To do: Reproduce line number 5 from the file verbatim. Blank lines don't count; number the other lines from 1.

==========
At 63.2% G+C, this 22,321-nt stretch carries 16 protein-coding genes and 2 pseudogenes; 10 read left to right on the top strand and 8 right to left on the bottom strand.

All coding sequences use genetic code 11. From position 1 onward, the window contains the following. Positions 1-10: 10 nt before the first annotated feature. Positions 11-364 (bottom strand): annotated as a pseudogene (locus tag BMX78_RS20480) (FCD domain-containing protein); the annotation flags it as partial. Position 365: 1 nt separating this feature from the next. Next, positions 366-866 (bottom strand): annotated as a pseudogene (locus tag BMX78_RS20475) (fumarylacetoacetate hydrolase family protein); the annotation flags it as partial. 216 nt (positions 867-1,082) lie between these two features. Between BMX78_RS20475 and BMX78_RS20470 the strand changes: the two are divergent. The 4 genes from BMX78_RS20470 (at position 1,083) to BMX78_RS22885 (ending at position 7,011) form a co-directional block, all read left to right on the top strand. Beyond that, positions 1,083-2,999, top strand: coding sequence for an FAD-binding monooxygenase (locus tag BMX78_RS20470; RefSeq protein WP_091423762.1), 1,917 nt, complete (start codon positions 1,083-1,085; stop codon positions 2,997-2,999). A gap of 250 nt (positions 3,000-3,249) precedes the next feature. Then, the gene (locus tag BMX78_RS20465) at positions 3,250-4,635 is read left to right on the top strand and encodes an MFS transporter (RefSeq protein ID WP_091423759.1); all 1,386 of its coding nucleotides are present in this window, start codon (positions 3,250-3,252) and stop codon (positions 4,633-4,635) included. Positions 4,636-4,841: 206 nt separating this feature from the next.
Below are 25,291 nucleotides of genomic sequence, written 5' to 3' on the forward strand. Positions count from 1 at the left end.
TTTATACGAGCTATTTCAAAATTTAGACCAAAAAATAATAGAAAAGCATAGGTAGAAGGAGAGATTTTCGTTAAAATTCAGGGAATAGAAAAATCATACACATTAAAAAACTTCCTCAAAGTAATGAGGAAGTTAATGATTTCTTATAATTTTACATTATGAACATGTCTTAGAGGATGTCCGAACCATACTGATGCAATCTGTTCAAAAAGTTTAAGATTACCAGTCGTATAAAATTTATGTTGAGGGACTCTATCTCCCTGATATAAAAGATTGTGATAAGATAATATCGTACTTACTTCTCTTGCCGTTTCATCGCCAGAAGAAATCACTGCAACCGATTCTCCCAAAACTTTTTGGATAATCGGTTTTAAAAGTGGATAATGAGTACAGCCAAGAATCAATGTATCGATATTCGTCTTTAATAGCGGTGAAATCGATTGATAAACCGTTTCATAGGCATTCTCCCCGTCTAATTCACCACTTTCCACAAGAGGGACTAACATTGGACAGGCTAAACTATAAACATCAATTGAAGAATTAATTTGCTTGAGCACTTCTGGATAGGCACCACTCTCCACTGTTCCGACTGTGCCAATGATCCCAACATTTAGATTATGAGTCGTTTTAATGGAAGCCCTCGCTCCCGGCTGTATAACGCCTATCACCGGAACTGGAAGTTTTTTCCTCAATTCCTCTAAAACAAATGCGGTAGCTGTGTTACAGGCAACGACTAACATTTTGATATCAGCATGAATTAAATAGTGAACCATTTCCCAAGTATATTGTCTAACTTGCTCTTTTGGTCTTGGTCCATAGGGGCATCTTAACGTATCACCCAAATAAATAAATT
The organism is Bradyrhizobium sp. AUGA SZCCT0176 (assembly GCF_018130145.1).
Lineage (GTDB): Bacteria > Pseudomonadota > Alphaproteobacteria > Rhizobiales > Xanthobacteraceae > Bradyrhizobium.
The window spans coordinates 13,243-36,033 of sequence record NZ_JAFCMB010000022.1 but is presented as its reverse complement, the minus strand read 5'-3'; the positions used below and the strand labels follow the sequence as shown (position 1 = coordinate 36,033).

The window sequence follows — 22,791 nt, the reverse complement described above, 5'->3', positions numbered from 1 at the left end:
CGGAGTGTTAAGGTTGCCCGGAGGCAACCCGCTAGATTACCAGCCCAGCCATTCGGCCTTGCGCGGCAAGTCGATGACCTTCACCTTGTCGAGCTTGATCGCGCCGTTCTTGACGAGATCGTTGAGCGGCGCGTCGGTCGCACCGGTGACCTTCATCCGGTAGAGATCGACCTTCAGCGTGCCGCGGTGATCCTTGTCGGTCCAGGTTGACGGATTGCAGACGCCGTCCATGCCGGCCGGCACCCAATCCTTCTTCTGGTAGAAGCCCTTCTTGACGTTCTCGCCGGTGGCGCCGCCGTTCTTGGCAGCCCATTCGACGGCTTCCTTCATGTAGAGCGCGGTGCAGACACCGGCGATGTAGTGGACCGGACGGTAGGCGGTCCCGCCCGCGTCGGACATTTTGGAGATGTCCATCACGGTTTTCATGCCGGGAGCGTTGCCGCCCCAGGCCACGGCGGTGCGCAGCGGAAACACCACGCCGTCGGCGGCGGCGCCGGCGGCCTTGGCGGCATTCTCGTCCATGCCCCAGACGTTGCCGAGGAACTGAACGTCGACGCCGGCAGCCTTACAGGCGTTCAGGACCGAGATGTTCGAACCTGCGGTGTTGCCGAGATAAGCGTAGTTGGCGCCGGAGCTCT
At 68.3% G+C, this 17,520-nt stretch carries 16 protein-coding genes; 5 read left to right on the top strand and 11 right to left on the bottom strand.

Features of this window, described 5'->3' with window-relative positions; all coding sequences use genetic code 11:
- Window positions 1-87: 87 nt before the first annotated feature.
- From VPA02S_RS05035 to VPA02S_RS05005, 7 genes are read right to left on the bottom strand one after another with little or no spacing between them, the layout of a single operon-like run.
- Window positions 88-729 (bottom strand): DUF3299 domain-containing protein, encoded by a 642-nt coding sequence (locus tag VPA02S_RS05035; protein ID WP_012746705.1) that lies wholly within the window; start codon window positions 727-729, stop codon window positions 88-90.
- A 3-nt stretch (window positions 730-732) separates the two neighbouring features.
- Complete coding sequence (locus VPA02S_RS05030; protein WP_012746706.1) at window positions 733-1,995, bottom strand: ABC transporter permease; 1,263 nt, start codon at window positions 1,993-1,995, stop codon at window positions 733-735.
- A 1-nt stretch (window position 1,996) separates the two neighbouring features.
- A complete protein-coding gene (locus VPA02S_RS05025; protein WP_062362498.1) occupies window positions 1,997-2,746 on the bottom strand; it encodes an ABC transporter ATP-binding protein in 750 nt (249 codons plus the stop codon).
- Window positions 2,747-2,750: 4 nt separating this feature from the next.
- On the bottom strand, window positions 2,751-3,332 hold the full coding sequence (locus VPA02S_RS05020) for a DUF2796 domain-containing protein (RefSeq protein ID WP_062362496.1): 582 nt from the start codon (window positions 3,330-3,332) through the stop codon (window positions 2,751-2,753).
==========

The organism is Bradyrhizobium sp. AUGA SZCCT0176 (assembly GCF_018130145.1).